Making reskilling work

While any approach to growing your own skills internally will need to be tailored to your unique business needs and the skills available or in demand, there are a number of best-practice steps that should be followed:

  • Integrate skilling into talent acquisition plans: this shouldn’t be a standalone skills strategy. Reskilling needs to be integrated into current and future talent acquisition plans and aligned with development programmes in order to truly work. Treating reskilling as a siloed activity will limit its success.
  • Have the data systems in place: This trend of growing your own skills is only going to increase. Now is the time to ensure you have the data collection and tracking in place to effectively measure internal skills and map where there are not only gaps that need filling, but also positions that may soon become redundant.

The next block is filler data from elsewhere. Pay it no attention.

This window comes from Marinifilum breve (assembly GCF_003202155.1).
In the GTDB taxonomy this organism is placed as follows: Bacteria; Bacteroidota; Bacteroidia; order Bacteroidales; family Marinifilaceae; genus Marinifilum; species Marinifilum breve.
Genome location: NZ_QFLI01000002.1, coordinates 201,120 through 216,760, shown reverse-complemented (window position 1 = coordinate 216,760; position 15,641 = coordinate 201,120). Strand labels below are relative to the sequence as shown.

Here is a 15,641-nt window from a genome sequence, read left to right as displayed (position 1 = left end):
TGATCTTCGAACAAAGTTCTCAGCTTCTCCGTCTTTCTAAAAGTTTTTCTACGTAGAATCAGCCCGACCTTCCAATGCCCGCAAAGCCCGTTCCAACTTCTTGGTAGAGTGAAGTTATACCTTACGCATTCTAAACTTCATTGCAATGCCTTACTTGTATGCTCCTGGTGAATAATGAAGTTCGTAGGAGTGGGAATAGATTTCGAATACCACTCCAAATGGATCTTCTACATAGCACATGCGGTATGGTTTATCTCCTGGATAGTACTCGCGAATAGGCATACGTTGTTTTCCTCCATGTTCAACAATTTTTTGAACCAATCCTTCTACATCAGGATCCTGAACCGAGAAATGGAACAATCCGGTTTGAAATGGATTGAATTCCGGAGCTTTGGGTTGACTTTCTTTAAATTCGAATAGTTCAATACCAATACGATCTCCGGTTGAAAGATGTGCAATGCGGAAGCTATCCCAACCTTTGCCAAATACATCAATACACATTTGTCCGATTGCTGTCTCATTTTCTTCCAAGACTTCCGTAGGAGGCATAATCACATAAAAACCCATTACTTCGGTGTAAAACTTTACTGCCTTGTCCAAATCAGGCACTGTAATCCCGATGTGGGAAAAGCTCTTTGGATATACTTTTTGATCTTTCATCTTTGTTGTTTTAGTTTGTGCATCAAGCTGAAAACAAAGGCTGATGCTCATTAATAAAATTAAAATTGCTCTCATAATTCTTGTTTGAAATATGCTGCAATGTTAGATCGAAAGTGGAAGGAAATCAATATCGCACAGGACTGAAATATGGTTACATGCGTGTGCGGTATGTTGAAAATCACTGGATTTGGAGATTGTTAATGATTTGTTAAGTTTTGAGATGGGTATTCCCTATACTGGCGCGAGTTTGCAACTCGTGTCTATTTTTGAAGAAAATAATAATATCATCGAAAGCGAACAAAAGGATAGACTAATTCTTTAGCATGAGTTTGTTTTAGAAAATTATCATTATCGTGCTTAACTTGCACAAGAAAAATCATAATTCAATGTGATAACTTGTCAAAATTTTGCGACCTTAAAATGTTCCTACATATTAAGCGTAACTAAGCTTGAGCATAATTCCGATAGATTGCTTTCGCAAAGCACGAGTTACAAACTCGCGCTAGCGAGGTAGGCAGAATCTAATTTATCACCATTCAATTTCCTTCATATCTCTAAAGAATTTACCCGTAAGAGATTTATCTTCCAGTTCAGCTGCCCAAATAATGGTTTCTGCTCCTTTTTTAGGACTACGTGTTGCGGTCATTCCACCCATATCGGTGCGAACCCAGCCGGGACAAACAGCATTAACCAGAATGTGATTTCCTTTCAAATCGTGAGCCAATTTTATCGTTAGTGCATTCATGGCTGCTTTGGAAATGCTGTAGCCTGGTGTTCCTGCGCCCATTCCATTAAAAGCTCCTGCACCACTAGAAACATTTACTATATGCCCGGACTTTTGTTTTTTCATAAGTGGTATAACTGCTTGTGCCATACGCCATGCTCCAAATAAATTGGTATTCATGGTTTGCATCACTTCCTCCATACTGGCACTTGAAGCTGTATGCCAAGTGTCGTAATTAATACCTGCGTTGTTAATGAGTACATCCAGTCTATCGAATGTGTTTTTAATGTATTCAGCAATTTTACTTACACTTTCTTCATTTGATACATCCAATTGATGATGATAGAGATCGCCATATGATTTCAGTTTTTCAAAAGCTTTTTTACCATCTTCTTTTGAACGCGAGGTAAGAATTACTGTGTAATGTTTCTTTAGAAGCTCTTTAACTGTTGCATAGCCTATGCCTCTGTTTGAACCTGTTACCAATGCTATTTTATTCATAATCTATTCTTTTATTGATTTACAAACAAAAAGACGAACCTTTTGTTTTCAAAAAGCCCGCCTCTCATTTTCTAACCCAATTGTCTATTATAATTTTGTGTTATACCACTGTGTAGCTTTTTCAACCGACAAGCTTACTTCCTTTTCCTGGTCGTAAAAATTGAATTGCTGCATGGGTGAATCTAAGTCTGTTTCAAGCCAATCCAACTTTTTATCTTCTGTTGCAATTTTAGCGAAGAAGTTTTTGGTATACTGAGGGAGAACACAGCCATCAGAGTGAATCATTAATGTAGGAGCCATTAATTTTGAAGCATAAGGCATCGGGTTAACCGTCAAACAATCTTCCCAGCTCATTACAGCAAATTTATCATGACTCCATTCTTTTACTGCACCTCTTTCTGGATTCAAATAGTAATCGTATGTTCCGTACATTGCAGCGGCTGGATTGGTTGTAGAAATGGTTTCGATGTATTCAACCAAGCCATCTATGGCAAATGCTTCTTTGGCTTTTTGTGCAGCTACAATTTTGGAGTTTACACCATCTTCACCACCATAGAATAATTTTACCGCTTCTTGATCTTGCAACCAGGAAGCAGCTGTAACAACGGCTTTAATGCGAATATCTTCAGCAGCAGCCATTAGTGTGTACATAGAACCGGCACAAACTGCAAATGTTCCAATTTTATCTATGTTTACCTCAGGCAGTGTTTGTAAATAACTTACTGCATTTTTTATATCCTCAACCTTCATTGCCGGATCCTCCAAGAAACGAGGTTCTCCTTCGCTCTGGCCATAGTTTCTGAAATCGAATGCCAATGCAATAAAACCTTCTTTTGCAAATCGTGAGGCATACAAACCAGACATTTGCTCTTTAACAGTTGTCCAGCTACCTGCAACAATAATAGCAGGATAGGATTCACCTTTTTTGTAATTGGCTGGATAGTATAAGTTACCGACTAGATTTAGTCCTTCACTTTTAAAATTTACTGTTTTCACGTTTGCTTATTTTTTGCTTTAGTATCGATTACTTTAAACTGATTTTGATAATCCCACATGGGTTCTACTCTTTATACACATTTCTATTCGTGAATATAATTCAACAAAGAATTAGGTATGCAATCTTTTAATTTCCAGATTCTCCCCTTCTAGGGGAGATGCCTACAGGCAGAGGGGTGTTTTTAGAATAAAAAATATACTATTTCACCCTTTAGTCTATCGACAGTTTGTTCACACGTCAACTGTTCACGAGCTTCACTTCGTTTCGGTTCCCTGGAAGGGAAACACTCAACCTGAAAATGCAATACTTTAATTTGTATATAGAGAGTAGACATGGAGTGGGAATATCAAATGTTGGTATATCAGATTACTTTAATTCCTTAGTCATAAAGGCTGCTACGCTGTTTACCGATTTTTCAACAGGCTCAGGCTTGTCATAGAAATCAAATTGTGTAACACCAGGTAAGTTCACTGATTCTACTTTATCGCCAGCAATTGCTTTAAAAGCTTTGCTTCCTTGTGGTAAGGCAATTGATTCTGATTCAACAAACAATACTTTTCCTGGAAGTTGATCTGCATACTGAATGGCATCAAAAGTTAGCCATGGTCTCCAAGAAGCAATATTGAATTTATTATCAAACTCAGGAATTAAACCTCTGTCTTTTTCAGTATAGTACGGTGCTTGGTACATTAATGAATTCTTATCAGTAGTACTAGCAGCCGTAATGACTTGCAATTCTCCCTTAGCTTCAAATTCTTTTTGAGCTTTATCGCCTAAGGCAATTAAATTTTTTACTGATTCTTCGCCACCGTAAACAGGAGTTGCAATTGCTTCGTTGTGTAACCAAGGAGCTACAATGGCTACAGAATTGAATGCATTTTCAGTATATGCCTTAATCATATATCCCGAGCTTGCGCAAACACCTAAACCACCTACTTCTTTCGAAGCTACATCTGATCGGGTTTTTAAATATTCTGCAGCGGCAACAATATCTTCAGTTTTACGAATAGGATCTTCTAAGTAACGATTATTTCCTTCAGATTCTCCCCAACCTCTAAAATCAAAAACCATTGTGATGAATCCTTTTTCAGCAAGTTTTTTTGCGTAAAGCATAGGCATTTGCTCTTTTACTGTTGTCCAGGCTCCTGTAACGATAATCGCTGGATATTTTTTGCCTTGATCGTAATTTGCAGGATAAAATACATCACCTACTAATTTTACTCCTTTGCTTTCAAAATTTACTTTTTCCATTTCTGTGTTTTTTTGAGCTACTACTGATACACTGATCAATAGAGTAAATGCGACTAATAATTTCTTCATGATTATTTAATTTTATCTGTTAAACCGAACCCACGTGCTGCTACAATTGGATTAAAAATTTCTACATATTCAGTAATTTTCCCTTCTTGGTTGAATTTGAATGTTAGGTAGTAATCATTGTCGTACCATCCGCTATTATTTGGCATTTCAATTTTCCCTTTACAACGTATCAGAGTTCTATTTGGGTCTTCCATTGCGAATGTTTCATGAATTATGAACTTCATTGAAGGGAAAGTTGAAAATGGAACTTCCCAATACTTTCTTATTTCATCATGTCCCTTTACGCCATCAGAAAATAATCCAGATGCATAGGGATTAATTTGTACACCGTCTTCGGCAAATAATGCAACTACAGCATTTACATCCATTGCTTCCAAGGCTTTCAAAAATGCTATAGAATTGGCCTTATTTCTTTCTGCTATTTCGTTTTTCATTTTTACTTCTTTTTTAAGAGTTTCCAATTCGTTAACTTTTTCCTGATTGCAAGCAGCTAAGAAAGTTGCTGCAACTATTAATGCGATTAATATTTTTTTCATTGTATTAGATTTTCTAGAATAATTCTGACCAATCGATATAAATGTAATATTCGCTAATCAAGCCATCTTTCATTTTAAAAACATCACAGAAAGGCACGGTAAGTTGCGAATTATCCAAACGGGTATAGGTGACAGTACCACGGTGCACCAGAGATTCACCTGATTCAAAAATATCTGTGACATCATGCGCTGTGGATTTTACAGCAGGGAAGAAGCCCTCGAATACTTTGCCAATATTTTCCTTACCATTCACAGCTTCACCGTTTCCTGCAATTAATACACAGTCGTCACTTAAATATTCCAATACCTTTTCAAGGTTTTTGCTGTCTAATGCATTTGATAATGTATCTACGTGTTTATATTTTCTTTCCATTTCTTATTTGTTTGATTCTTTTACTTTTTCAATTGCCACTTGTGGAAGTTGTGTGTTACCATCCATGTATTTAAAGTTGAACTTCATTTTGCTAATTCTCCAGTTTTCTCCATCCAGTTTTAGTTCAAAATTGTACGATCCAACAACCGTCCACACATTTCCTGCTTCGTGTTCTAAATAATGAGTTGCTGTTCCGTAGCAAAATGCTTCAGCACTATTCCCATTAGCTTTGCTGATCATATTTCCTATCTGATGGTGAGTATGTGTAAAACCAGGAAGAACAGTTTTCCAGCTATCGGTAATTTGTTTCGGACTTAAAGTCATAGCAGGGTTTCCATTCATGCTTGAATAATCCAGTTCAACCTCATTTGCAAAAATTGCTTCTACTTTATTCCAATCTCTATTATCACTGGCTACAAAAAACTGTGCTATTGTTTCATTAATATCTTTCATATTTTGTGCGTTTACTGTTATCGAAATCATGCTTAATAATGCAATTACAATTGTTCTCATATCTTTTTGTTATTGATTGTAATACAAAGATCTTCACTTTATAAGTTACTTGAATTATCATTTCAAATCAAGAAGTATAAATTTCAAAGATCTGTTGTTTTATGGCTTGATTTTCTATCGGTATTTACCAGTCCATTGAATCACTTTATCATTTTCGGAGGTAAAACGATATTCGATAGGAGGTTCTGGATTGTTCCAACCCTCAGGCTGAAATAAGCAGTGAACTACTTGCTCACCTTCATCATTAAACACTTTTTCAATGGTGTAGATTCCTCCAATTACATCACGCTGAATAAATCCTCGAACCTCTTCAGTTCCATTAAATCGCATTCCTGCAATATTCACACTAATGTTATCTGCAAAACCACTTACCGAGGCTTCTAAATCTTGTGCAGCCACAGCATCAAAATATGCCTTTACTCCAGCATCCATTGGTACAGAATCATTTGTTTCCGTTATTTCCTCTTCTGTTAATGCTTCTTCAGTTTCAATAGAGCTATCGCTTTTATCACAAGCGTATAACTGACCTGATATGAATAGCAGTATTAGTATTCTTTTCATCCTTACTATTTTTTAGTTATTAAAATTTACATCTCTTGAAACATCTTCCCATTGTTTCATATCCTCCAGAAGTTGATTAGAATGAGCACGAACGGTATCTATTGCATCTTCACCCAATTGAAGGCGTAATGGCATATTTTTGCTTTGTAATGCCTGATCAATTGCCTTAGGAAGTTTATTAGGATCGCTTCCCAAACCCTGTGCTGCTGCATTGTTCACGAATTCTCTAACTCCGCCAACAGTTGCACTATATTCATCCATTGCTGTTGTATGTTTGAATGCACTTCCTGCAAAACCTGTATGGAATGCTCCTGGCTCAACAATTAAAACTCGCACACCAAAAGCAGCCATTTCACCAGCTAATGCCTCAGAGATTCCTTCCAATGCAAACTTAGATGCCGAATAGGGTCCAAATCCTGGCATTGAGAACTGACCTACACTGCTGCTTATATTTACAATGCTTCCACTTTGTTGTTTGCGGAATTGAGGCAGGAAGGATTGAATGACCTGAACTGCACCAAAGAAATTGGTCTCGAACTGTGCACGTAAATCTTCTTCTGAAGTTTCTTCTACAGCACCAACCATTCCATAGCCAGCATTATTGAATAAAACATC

• Gain active and visible sponsorship from the top: Change is driven from the top down and it’s important to have the buy-in from the executive team that is openly communicated. Active and visible sponsorship of reskilling and the benefits it brings to the business and its people will be crucial to the successdul implementation of this approach.
  • Involve all business stakeholders: Re-skilling isn’t an activity that should be managed by a segregated team – whether that’s HR, talent acquisition or line management. Each of these divisions should be involved in the planning stages as each will have a role to play in identifying where skills need to be developed, highlighting where there may be the resources to develop in line with this demand and ultimately ensuring that the reskilling activites are fit for purpose.